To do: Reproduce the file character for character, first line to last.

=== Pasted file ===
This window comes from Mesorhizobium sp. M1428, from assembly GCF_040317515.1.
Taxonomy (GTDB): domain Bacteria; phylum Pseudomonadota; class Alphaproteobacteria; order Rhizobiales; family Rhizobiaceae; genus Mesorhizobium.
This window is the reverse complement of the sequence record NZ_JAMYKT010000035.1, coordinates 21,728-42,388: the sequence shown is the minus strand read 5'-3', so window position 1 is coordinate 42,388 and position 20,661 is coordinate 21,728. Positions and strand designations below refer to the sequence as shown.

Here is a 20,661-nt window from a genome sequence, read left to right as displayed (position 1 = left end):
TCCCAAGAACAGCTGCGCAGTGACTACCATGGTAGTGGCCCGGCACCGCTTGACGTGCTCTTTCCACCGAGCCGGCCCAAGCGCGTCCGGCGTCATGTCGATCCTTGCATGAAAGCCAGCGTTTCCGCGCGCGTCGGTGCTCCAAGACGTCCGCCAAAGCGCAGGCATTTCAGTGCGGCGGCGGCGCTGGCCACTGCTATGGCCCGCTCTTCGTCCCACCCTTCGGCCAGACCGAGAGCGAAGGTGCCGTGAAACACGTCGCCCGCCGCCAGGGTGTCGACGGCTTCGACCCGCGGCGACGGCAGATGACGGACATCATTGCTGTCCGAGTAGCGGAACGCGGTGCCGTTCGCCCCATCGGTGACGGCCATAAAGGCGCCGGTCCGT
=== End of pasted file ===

This window comes from Mesorhizobium sp. M1428, from assembly GCF_040317515.1.
Taxonomy (GTDB): domain Bacteria; phylum Pseudomonadota; class Alphaproteobacteria; order Rhizobiales; family Rhizobiaceae; genus Mesorhizobium.
This window is the reverse complement of the sequence record NZ_JAMYKT010000035.1, coordinates 21,728-42,388: the sequence shown is the minus strand read 5'-3', so window position 1 is coordinate 42,388 and position 20,661 is coordinate 21,728. Positions and strand designations below refer to the sequence as shown.

Here is a 20,661-nt window from a genome sequence, read left to right as displayed (position 1 = left end):
TCCCAAGAACAGCTGCGCAGTGACTACCATGGTAGTGGCCCGGCACCGCTTGACGTGCTCTTTCCACCGAGCCGGCCCAAGCGCGTCCGGCGTCATGTCGATCCTTGCATGAAAGCCAGCGTTTCCGCGCGCGTCGGTGCTCCAAGACGTCCGCCAAAGCGCAGGCATTTCAGTGCGGCGGCGGCGCTGGCCACTGCTATGGCCCGCTCTTCGTCCCACCCTTCGGCCAGACCGAGAGCGAAGGTGCCGTGAAACACGTCGCCCGCCGCCAGGGTGTCGACGGCTTCGACCCGCGGCGACGGCAGATGACGGACATCATTGCTGTCCGAGTAGCGGAACGCGGTGCCGTTCGCCCCATCGGTGACGGCCATAAAGGCGCCGGTCCGT